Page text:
Minority Health

It is estimated that one out of five American men will develop prostate cancer. But number is far higher for African American males.

That's why Florida A&M University dedicated this entire week to prostate awareness and education.

On the final day of FAMU's celebration of national minority cancer awareness week, faculty, staff, students and even the dean of pharmacy stopped by for health screenings.

Dr. Henry Lewis, Dean of FAMU Pharmacy says, “We have drugs now to treat cancer, if it’s caught early. That the missing link, catching it early.

The lack of early detection is having a major effect in African American men when it comes to prostate cancer.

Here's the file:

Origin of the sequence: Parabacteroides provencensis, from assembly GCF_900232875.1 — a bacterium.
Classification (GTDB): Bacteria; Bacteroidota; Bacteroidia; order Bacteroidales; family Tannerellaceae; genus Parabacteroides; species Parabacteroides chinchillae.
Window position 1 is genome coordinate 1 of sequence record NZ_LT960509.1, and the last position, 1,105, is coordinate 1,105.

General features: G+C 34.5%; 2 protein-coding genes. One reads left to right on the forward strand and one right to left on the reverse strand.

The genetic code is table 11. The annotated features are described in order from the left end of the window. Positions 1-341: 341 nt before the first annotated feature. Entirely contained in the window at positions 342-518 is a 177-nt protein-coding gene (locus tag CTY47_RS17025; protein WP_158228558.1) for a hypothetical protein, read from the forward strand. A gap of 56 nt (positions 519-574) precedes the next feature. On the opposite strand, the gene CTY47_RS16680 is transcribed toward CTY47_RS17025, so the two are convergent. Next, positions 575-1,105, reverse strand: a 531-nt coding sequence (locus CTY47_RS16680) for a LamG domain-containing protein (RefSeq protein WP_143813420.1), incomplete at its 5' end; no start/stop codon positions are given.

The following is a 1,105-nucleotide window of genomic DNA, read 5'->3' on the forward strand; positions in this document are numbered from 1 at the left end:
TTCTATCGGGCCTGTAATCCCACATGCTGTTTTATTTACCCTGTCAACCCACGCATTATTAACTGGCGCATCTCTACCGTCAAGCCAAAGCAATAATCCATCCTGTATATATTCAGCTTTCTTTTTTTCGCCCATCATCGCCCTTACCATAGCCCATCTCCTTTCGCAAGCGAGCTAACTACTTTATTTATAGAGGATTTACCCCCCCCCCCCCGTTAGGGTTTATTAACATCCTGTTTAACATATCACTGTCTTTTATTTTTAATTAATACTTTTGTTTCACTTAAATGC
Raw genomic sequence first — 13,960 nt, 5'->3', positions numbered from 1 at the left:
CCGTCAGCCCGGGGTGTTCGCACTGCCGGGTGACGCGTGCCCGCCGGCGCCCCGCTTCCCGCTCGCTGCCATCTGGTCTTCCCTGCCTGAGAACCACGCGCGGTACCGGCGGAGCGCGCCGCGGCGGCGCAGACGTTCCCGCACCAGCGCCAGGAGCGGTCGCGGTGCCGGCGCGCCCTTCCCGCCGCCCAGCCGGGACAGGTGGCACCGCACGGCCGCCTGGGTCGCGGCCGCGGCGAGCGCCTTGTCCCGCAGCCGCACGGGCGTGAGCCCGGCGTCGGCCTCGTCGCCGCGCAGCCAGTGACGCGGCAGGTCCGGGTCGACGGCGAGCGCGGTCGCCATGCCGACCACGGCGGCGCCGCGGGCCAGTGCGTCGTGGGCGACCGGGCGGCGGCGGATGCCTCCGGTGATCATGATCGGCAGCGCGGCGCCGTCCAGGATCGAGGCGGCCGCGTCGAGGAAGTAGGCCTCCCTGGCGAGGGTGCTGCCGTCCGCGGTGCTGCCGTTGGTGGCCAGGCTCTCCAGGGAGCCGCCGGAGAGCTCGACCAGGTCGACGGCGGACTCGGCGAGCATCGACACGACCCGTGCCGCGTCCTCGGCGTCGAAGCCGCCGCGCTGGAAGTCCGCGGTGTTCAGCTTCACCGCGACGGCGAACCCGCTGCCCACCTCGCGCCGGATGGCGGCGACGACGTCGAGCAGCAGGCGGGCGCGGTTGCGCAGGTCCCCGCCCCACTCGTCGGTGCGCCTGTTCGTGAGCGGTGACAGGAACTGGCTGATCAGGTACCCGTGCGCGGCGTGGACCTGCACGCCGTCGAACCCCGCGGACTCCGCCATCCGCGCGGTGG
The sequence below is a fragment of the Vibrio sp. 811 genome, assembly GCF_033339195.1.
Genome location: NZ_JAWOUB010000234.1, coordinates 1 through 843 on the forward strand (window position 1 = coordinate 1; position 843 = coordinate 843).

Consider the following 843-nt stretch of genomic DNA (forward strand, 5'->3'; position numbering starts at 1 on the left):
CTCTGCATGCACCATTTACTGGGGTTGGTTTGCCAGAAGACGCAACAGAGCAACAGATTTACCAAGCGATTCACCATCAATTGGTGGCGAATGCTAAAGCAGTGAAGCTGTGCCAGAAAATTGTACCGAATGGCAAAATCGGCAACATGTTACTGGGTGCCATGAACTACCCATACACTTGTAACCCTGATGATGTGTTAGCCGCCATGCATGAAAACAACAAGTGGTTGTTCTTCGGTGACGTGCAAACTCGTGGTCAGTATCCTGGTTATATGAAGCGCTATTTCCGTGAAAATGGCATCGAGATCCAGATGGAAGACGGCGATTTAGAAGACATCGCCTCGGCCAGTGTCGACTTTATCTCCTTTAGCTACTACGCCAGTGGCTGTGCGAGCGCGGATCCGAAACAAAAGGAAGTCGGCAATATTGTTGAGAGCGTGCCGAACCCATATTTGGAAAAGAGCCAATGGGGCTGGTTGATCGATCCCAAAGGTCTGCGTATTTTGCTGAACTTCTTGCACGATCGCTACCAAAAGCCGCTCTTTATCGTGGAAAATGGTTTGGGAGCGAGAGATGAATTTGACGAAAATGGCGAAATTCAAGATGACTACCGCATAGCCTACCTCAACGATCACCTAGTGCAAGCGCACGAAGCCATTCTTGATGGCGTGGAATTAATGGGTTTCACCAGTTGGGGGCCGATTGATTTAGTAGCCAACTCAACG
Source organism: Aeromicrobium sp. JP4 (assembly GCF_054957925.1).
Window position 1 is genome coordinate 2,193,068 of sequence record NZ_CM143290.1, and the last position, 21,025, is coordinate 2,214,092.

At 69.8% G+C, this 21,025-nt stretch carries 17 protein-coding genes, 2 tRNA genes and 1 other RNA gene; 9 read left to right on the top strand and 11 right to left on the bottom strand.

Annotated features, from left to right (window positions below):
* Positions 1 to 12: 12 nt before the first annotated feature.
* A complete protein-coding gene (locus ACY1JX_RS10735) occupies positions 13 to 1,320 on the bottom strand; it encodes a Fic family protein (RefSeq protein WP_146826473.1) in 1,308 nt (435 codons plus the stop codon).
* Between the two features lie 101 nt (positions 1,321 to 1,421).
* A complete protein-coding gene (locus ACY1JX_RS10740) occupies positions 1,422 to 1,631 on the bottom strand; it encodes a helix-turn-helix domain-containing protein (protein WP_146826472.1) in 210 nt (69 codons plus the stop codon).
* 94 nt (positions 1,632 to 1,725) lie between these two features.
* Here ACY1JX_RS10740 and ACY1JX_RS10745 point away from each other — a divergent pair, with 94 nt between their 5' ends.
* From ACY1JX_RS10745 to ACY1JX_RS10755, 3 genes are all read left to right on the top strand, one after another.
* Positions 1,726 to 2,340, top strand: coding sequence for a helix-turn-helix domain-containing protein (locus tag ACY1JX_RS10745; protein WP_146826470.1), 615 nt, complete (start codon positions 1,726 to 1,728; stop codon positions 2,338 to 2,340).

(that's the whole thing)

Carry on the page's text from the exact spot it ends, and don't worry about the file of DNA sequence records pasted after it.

Dr. Folakemi Odedina, FAMU Pharmacy Professor, says, “African American men have the highest incidence of prostate cancer in the whole world...but you'll also find prostate cancer kills African American men twice as much as white men.

Health leaders point to several reasons including lack of awareness, less accessibility to health care and/or insurance, and unwillingness to get a prostate exam.

Joyce Rolle, R.N., Bond Community Health Center, says, “We want the African American men to know there is a danger out there and to take care of it.

With early detection, prostate cancer experts say the chances of recovery are high